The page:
Columbia Public Schools spokesperson Michelle Baumstark said the district’s policy mostly aligned with the bills.

One Columbia parent at the news conference said there are other ways to deal with children who are acting out and need special attention. Sara Rivera said her son attends a school in Columbia where instead of isolation rooms, they have a calm-down room. In the calm-down room, her son is supervised by teachers, there is no door and there are soft padded floors, comfortable chairs and sensory items to make the children more comfortable. She declined to name the school.

Rivera said utilizing rooms like the ones at her son’s school can help head-off behavioral issues before they become out of control.

“There are so many ways to head it off,” Rivera said. “There are some kids, sure, they will get to that point and there is a need for (seclusion), but it should be extremely rare. It shouldn’t be a daily norm.”

Another mother at the news conference had a far different experience in Columbia. In a Columbia school, Shawan Daniels said her son was restrained and injured his arm. She said she later took him to the hospital. Daniels said she was not informed until hours after the restraint occurred, when her son had already told her about the incident.

“They said he was behaving in an unsafe manner. I asked them for surveillance, for proof of their story to see the difference between their story and my son’s story, and still to this day I haven’t gotten that,” Daniels said.

Seclusion and restraint measures are often used when dealing with children with educational disabilities. Mackey said many of the cases they’d seen dealt with children who had verbal processing delays and have individualized education programs (IEPs).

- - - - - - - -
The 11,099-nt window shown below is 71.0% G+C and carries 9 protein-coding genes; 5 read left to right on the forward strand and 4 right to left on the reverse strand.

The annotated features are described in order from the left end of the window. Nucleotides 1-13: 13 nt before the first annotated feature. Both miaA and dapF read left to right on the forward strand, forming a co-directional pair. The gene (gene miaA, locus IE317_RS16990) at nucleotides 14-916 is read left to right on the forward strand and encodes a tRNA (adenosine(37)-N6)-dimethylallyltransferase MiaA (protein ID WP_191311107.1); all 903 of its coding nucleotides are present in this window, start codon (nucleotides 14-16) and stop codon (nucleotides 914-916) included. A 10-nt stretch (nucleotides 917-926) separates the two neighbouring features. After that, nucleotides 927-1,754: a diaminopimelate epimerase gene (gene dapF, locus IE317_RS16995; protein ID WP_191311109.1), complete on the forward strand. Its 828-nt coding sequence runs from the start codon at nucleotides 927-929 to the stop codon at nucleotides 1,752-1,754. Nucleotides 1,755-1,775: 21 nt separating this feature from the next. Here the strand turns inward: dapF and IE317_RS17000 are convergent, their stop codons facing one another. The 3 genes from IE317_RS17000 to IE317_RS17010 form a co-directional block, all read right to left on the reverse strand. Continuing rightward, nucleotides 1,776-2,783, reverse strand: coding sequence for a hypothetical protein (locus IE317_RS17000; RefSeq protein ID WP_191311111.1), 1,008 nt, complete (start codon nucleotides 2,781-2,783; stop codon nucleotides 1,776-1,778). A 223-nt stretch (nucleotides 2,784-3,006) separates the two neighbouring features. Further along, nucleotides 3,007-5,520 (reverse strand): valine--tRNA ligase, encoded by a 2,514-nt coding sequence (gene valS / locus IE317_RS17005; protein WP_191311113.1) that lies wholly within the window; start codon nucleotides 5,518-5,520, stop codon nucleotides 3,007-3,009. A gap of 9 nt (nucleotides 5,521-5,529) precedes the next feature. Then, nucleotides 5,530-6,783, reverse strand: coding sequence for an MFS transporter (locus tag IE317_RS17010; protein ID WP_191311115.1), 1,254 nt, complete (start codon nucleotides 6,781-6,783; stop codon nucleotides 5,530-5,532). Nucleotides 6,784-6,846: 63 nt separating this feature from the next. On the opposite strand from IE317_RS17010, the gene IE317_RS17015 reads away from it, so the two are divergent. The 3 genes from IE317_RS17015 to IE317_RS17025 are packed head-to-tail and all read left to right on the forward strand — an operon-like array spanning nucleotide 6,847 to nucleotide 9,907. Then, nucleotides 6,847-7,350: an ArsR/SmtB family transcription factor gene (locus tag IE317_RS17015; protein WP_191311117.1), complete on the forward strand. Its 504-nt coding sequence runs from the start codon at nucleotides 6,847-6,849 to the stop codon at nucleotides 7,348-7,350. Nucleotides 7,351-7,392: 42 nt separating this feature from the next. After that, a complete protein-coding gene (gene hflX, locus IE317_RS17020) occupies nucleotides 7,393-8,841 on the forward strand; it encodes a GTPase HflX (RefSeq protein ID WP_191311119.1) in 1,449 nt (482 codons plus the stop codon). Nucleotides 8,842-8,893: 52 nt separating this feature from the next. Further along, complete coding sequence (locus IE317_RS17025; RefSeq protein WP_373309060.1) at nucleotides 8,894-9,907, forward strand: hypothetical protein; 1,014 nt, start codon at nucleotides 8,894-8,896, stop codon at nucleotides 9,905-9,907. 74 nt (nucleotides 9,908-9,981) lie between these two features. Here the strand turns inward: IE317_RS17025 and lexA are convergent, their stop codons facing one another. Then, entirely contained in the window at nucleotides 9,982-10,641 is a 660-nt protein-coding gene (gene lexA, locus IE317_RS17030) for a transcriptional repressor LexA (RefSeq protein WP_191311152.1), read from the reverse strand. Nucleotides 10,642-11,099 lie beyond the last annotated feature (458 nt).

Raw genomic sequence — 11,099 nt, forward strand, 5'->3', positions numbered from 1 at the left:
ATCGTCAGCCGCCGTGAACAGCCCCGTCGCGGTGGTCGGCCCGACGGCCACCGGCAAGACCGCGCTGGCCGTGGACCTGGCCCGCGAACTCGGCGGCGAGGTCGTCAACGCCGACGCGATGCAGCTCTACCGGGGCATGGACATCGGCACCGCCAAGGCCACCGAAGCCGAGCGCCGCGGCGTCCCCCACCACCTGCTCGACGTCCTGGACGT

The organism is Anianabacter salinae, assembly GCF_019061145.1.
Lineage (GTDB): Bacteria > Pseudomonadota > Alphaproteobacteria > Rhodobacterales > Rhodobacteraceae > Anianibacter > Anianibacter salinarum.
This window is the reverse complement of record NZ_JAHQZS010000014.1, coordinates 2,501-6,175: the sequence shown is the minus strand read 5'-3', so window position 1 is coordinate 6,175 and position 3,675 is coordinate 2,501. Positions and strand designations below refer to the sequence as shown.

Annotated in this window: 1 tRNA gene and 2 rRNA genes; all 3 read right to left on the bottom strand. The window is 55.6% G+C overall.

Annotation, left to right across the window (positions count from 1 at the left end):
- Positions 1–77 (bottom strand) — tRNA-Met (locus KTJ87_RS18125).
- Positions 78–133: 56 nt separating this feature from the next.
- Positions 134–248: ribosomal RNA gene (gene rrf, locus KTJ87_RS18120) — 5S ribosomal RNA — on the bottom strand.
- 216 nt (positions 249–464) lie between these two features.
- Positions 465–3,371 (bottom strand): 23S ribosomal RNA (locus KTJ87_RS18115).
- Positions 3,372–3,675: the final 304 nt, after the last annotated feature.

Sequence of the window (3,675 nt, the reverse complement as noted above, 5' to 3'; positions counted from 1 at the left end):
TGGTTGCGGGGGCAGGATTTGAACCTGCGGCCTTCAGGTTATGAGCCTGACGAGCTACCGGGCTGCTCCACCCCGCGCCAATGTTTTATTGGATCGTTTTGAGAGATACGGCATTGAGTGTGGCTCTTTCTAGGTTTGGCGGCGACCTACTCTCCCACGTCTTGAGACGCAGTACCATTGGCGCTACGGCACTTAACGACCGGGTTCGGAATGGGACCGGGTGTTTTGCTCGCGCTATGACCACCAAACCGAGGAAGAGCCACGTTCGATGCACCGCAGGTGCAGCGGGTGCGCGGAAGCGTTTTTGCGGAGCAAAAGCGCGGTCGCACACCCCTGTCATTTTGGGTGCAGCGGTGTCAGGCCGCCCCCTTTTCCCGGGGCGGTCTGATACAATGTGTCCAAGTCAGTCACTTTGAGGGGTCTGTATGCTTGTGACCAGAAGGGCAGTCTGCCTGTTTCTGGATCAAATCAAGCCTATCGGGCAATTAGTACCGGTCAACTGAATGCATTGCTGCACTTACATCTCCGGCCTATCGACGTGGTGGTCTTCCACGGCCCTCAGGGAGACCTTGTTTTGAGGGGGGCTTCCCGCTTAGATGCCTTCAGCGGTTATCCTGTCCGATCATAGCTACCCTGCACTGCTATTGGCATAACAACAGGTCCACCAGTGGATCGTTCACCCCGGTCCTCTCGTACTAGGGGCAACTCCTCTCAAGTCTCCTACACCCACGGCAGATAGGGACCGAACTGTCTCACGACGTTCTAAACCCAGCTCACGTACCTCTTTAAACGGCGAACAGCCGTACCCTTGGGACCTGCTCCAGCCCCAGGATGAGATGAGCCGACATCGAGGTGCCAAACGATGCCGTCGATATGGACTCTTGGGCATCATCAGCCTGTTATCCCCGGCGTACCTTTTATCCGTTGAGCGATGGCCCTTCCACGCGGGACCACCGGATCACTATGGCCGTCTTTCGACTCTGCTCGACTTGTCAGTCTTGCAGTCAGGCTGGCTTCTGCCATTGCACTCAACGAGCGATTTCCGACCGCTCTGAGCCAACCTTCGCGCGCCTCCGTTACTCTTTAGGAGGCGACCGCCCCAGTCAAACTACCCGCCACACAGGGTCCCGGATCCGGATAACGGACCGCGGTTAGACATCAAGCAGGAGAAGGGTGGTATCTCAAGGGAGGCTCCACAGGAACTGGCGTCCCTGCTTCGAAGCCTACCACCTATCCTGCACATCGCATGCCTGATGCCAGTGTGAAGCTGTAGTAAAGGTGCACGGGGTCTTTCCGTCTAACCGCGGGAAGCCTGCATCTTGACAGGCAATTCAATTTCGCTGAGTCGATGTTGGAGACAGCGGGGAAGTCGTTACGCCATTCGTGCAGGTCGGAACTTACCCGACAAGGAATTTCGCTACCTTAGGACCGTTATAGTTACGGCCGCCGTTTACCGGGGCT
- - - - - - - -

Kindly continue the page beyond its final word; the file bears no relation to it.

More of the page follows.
Another bill, sponsored by Rep. Chuck Bayse, R-Rocheport, would allow parents to record the meetings when they discuss their child’s IEPs with their teacher. Currently, parents are not allowed to record the meetings, and Bayse said the complex terminology used in the meeting can confuse parents. Additionally, oftentimes only one parent can attend a meeting because of work and therefore misses all that was said in the meeting.

Baumstark said many Columbia teachers are against recording the meetings and that part of the problem is figuring out who maintains the recordings and for how long.

For his part, Bayse is optimistic about the bill’s chances.

“I think the fact that they referred the bill (for committee hearings) this early says a lot,” Bayse said. “I was told by some of the speaker’s people that they liked the bill. The only opposition I know of right now is the school board association.”

The seclusion and IEP bills will have initial hearings with lawmakers Tuesday morning.

Supervising editor is Mark Horvit.

  • State Government reporter, fall 2019 Studying investigative journalism Reach me at, or in the newsroom at 882-5700